It would be quite easy to get sweary and downbeat myself, but actually, two things have happened in the last couple of days that have made me feel better about cycling. They aren't great big enormous events, just little things, but they've cheered me up a great deal.
Firstly, CTC has announced that it's sponsoring a womens cycling team. Good old CTC. I've never encountered a more helpful bunch, they always go the extra mile. A quick phonecall to their office will pretty much result in them planning a cycling holiday for you, a visit to their forums will produce a library's worth of advice, and they know the location of every piece of decent coffee cake in the British Isles. Hardly surprising then, that they're stepping up to tackle one of cycling's looming problems, the under-representation of women.
A couple of days ago I was lamenting the fact that Cyclist magazine had deemed Marianne Vos worthy of appearing on the cover of their subscriber copy, but had chickened out of putting her on the newsstand edition, presumably in case illiterate shoppers saw a woman on the cover and assumed it was the latest Marie-Claire. Mid-rant, however, it occurred to me that I almost never mention women's cycling on this blog, and I immediately decided to rectify the matter. No sooner had I mentioned this decision in a post than it also occurred to me that there's usually a fortnight delay between women's races happening and them being broadcast, and very little pirate coverage either. It might actually be a bit tough to find timely stuff to talk about, so the CTC's announcement has at least given me a head start. More importantly, of course, we'll get to see Team CTC's riders competing in the National Women's Championship and a number of UCI races.
It's a small team, and a small thing, but it cheers me to see as solid a bunch as the CTC taking such a direct route to tackling the problem.
The other thing that has cheered me up is the Greg LeMond's interview in the latest Cycle Sport. It's mostly a bleak re-cap of the bad years when Armstrong and his sponsors were aggressively arrayed against him, but it ends happily.
In my back room, in a big chest full of old VHS tapes, there's a Tour De France highlights video in which LeMond gives an interview a few years after his retirement, and it's incredibly sad. He talks about feeling blocked, about leaving the sport feeling unfulfilled and about being unable to keep up with riders he'd previously been able to beat. He never mentions doping, in fact he seems bewildered by his inability to keep up, but from today's perspective its very difficult to watch the interview and not think that LeMond's career decline looked far more precipitous than it should have (no major wins after the 1990 TDF at the age of 29) thanks to the illegal boost enjoyed by so many other riders in the peloton.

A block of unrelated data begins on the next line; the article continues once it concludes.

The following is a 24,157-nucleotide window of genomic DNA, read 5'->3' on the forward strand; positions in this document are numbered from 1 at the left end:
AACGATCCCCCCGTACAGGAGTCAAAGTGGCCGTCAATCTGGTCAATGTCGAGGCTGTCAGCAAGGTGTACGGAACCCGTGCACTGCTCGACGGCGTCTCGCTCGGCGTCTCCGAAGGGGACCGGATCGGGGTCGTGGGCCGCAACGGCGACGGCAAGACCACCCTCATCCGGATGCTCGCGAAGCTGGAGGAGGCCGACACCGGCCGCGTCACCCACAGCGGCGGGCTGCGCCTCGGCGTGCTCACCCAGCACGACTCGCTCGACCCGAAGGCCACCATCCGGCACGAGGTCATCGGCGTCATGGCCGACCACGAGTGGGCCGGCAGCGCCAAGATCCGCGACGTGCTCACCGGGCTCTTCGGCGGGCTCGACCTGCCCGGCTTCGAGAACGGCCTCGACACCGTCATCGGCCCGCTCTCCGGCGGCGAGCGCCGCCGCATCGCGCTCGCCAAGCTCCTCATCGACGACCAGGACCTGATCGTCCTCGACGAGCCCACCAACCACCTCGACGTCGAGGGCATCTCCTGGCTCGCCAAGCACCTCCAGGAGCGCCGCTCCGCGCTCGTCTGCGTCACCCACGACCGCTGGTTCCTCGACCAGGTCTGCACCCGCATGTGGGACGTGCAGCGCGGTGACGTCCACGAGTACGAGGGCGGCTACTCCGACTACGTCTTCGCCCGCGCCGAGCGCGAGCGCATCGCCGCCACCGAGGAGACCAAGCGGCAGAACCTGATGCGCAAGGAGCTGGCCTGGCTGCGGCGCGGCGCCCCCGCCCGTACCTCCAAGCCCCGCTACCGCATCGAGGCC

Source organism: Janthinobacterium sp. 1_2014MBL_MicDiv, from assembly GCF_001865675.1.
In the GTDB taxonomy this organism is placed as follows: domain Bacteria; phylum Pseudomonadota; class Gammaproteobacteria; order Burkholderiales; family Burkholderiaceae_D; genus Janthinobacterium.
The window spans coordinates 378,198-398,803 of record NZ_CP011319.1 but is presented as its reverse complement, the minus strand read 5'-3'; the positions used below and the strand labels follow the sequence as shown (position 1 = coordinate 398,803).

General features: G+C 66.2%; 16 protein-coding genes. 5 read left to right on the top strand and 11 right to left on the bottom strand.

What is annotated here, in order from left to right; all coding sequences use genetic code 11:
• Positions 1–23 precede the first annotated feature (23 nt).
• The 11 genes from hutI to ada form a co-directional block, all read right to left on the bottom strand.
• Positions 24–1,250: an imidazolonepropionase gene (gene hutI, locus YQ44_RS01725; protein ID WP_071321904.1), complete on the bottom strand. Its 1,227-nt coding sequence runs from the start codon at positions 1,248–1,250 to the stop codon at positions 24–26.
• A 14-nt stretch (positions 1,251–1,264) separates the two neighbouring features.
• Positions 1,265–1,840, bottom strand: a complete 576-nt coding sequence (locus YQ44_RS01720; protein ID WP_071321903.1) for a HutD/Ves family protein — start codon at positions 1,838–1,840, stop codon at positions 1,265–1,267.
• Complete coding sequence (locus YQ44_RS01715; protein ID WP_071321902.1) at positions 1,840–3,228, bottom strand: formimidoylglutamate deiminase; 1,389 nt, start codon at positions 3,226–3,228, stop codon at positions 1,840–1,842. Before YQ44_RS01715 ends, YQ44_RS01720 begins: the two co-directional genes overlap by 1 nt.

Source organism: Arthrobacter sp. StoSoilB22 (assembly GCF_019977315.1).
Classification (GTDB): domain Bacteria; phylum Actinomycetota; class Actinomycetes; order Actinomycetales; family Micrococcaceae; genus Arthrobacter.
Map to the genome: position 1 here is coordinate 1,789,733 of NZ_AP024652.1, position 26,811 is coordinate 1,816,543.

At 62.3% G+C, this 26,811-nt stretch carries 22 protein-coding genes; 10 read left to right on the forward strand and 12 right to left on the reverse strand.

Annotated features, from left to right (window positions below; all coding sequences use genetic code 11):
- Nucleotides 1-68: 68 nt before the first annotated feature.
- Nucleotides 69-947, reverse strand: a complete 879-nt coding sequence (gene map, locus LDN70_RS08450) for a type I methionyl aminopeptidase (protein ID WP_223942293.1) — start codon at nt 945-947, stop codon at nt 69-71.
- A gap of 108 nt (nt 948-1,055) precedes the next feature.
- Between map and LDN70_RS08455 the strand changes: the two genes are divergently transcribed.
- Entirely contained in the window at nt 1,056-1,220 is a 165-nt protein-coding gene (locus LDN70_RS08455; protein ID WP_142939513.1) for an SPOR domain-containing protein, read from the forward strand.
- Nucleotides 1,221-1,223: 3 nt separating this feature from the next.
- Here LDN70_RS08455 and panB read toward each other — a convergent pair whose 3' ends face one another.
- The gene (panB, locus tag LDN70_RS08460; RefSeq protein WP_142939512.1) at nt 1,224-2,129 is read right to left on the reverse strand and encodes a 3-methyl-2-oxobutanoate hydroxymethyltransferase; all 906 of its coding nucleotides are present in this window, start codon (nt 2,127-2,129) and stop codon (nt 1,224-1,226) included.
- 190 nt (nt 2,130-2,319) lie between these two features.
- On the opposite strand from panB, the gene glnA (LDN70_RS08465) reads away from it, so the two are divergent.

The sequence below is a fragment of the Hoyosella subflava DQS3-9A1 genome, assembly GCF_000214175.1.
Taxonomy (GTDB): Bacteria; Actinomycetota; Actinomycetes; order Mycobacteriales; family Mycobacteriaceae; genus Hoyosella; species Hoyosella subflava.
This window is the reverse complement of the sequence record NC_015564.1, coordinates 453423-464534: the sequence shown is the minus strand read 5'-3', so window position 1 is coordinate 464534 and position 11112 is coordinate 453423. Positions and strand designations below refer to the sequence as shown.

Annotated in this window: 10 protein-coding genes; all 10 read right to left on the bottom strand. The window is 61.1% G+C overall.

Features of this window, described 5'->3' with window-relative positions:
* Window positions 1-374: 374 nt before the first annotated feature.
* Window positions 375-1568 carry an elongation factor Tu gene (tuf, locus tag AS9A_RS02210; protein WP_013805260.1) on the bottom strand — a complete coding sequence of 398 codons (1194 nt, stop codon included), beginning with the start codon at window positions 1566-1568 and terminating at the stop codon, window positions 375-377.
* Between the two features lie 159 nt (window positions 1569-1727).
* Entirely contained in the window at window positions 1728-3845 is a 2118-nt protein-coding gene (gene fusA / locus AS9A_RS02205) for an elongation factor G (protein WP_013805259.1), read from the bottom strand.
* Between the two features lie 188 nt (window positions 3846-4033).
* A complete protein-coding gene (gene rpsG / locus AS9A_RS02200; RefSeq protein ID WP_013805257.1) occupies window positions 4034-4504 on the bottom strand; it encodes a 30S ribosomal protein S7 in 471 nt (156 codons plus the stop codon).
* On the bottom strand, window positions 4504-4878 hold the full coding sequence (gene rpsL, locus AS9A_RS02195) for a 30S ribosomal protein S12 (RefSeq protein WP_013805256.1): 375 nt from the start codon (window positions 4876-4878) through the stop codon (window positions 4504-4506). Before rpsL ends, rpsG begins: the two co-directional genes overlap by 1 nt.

For years, that video has been what I picture when I think of Greg LeMond. A disappointed man, unhappy with the way his career ended, and not quite sure if he'd been cheated. It's incredibly refreshing to read this latest interview and see him described as enthusiastic, charming and sparkling, and to see him say that he still loves the sport.
I often say that cycling won't completely clean itself up until all the old guard have retired. By old guard, I mean the Directeur Sportifs from the days before EPO, the guys from an era when doping couldn't win you a race, but could help you finish it. These guys tend to regard an attack on doping as an attack on the sports bottle carriers. With cycling's traditional heartlands being Northern France and Spain, Southern Belgium and Italy, anti-doping efforts were seen by some of these older riders and directeurs as a sort of class warfare, an attack on boys from poor, rural areas who worked hard for their team leaders. EPO and Blood Doping made a fallacy of that opinion, but there are still managers and riders who were raised in that environment, and the sport won't really be clean until the last of these guys have retired and taken with them the outdated belief that doping is a minor crime and anti-doping activities a major one.
Now, having read that interview with LeMond, and been reminded of his willingness to speak out against Armstrong's involvement with Michele Ferrari, it occurs to me that there are some members of the old guard that it's very nice to have around.
Oh, and as I type this, there's another reason to be cheerful as well:
Nice one Cav.